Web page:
Animating the textures and moving them like GIFs would be another problem. If GIFs fail to work, I would probably have to import individual frames into Unity and see how it goes from there. This also brings me to the point on integrating triggered animations which start off after a user does something in this virtual space. This requires a fair bit of tweaking and also exploring additional input from a 3d program like Maya. Checking out some forums online gave me the impression that bringing something in from Maya to Unity has a lot of things which could go terribly wrong, and this calls for some testing.


What if the Unity game becomes unplayable? (i.e. Murphy’s Law). In any case, should the exported files from Unity become damaged or corrupted, I will fall back on documenting all the steps I have taken till the point of corruption. Should attempting to open the corrupted files provide interesting results, I will attempt to record them as well as making the files public on my Tumblr site.


Project Update 01: The Subzone (Phase 01- Construction 101)

I have been busy exploring Unity 3D over the past week. Coming from a background in being more well-versed in Maya, the user interface and the controls in Unity were quite easy to get used to. The clean user layout allowed me to clearly navigate my way through getting used to working in Unity. I was also pleasantly surprised to know that Unity handles imported animations and models from Maya via the .fbx format. This got me thinking about possibly creating small animation tests and using them in Unity later on to test out animation triggers when users interact in this virtual space.

The Unity startup screen
The Unity startup screen

I had always wanted to tinker around with making games, and learning how to use Unity and it’s tools has been a pretty enjoyable experience so far. The wealth of tutorials and training archives on the Unity website proved to be immensely helpful as I found myself going through each of them to get a better understanding of the program I was working with. If there was one thing I wished I knew how to do, it’d be coding. I hung out around one of the livestreams on Twitch to catch Mike Geig conducting his free live training classes.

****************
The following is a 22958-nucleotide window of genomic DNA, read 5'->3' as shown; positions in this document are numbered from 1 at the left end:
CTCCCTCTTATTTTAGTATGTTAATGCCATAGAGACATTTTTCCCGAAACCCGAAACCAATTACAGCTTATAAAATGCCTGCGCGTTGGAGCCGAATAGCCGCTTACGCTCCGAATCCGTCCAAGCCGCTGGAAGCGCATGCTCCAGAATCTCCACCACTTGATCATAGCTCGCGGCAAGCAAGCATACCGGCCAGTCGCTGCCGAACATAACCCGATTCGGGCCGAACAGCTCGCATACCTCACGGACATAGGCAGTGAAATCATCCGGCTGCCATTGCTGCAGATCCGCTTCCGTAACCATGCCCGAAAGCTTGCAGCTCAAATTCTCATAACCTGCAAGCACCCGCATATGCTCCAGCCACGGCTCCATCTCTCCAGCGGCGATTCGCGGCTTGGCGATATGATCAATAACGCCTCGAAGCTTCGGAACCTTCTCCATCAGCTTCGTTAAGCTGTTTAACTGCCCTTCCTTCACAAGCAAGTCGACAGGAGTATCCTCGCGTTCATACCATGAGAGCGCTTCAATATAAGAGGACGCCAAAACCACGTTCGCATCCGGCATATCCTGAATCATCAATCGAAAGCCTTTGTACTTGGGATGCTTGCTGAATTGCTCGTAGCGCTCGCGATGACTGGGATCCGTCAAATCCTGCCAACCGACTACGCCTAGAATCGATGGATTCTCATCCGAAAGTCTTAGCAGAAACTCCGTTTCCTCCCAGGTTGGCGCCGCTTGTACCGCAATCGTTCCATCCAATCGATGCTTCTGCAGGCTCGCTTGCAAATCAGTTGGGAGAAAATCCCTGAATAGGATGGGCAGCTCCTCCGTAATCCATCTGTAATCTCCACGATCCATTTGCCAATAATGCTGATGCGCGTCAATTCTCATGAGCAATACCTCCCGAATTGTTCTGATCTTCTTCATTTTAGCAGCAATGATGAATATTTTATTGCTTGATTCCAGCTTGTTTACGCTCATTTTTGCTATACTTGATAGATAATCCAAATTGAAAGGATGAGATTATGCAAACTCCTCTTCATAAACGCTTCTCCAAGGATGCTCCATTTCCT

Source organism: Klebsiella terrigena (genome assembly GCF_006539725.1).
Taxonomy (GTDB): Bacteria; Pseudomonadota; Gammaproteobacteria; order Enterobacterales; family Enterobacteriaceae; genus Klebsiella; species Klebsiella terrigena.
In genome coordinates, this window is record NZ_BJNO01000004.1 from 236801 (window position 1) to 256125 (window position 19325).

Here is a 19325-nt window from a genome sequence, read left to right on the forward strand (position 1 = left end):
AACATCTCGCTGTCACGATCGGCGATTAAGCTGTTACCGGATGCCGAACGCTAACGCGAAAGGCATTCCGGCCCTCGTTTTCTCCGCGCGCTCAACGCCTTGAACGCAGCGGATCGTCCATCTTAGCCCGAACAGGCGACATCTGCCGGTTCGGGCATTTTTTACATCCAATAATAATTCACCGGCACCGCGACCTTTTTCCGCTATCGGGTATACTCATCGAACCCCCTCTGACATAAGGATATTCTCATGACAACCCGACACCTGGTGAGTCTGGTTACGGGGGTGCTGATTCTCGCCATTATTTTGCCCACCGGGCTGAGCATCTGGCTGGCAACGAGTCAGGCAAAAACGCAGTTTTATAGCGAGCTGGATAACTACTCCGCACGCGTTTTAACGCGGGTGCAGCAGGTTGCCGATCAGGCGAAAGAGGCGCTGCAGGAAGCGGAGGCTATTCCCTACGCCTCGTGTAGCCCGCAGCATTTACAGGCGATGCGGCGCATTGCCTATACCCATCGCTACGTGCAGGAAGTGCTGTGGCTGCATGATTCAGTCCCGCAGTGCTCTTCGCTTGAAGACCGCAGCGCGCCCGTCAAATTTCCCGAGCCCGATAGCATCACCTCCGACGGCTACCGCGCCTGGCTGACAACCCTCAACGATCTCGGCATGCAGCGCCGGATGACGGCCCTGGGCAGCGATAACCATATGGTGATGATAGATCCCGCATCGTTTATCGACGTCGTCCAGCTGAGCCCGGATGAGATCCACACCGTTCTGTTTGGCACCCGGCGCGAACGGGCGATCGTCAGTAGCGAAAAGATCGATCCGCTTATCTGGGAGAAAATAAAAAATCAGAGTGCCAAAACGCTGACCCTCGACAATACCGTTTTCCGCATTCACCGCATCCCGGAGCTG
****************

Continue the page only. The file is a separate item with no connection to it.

Screen shot 2014-03-09 at PM 06.56.21

Another plus I discovered was that I could essentially export a test scene from Unity and use an online file storage site like Dropbox to host the game files. This means that I could just embed the url link in a blogpost or anywhere on the Internet, and users will be taken directly to the game when they click on it. With Unity, one thing that needs to be noted in that users will need to download and install the Unity webplayer plugin in order to use the interactive space.

To test this out, I created a simple setup scene in Unity where the textures of the virtual objects are screenshots of websites. In this example, I used a screenshot of my Facebook news feed as a shared texture, so all of the objects in the scene are covered by the same texture to give a sense of disorientation in this subspace. The user can navigate around the space with the WASD keys, spacebar to jump and move the mouse to look around.

unity01unity02unity03unity04Screen shot 2014-03-10 at AM 03.15.52Screen shot 2014-03-10 at AM 03.16.00Screen shot 2014-03-10 at AM 03.17.27Screen shot 2014-03-10 at AM 03.18.34